This stage of addiction recovery can be extremely difficult to go through and is a common barrier for many people. Without the right support, withdrawal symptoms can easily drive someone back to substance abuse.
In a residential recovery setting, individuals get constant support from doctors, nurses and counselors during this time. Medically assisted detox allows you to go through this phase of recovery in a much more comfortable position, often without feeling many of the withdrawal symptoms.
5. Recovery in a Professional Setting
During detox and throughout residential recovery, which can last from a few weeks to a few months on average, individuals work on active recovery. During this time, they learn more about the cycle of addiction and identify root causes of addiction in their own lives as well as triggers for alcohol or drug abuse.
Through group and individual counseling, recreational therapy and other means, individuals develop new, healthier coping mechanisms and practice putting them into action. They may also learn holistic health skills, including diet and exercise, stress reduction techniques and even communication skills to help them live a sober, positive lifestyle in the future.
6. Transitioning Out of Residential Recovery
Inpatient treatment is often a critical step for individuals because it lets them break away from the world to concentrate on themselves and overcoming addiction. But everyone must eventually return to regular life, and the transition from residential recovery to daily life can be challenging.
To support individuals transitioning out of inpatient recovery, treatment teams usually create an aftercare plan. That includes follow-up appointments with doctors or counselors and referrals to group therapy or outpatient treatment options, including AA or NA meetings. It’s important that individuals remain focused on recovery during this sixth stage, because they can be at increased risk of using drugs and alcohol again as they integrate back into regular life and must again deal with the stresses that come with it.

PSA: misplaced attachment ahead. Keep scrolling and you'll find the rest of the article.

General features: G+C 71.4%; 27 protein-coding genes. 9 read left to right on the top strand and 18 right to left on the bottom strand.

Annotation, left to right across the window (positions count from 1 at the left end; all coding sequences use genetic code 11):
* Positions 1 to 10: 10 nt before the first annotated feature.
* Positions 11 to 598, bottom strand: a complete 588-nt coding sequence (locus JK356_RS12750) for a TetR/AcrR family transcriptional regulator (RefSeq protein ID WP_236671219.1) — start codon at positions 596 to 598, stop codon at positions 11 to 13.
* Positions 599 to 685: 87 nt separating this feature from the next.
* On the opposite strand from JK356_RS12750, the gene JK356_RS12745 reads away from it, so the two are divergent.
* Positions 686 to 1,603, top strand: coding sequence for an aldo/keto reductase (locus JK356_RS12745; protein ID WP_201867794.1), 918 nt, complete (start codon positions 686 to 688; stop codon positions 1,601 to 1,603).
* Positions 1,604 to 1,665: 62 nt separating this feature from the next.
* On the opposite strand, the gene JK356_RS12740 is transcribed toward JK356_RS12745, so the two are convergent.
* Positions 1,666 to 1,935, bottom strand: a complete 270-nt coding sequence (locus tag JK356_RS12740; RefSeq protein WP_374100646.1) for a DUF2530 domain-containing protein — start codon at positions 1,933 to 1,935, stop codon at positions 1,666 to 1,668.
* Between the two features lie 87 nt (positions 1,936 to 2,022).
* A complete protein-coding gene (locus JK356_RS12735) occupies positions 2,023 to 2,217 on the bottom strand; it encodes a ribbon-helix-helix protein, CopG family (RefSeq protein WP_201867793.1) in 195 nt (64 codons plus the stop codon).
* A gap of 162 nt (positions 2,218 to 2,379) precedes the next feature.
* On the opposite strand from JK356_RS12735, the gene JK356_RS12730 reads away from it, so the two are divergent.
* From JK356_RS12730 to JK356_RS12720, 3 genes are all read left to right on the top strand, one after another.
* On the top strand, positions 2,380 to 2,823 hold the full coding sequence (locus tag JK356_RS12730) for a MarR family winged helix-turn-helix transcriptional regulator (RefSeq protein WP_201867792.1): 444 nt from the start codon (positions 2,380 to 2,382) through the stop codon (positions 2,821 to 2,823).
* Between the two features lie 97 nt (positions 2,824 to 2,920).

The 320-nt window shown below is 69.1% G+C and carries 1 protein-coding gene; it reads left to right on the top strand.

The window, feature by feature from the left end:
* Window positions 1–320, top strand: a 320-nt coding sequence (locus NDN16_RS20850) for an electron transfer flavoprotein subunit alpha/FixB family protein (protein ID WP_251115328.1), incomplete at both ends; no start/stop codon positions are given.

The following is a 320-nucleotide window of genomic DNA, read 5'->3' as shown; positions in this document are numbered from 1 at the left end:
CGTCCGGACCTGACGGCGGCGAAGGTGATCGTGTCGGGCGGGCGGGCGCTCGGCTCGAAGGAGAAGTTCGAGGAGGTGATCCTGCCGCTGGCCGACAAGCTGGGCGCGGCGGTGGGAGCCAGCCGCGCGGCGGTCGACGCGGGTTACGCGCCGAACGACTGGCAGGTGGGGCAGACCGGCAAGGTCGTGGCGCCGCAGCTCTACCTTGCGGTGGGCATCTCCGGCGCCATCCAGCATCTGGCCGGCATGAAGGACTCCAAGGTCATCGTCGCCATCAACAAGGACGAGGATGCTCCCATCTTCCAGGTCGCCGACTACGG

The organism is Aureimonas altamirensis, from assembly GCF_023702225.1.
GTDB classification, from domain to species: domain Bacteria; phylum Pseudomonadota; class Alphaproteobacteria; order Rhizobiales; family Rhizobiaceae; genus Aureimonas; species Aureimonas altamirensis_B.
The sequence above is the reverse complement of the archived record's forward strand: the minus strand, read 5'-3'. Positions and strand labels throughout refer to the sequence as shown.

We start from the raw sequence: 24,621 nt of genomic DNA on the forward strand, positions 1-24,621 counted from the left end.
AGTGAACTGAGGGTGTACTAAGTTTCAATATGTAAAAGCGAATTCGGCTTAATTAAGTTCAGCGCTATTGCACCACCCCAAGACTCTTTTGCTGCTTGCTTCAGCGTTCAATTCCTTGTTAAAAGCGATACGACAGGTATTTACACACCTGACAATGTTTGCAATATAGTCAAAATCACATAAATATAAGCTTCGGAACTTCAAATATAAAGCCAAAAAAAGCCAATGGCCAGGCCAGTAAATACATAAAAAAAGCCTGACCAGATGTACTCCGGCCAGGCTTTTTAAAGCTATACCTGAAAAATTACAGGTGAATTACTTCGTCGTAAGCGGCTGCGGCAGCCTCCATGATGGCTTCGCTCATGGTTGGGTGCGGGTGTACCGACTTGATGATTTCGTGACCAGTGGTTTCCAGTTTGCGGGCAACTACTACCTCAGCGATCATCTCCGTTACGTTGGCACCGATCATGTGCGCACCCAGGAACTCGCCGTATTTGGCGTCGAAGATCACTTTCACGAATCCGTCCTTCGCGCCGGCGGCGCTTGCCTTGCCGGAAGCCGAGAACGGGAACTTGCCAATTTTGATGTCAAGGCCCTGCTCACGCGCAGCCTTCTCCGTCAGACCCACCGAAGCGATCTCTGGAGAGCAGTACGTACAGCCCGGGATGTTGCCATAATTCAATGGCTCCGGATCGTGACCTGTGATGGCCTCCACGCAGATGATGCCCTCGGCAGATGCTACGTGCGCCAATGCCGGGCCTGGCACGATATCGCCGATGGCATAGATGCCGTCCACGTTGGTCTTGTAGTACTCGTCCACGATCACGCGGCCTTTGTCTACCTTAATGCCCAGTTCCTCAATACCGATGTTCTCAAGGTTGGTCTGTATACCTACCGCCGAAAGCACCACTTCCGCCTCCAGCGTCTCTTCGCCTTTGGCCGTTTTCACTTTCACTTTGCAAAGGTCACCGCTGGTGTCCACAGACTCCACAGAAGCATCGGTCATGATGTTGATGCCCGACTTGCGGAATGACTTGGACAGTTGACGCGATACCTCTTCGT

You may want to talk to your recovery treatment team about a transition plan that includes more than just follow-up appointments. Talk about what your plans are for returning to work, school or family life, what social situations you may want to avoid and how you can put your newly learned coping skills to work.
7. Follow-Up and Maintaining Sobriety
The last step to recovery is holding your own in the world. That means maintaining sobriety by following up with your plans, attending AA or NA meetings, seeing a counselor and working with a sponsor. It may also mean working with loved ones who can provide ongoing support for you as you seek to live a sober lifestyle.
It’s also important to remember that, as with a chronic physical condition, relapse can occur. Some people go through the steps in addiction recovery more than once in their life.
Whether you’re just realizing you have a problem with alcohol or drug abuse or you’re back at step three after years of sobriety, Transitions Recovery Program can help. Contact us today or call 800-298-1783 to find out more about our residential drug rehab program.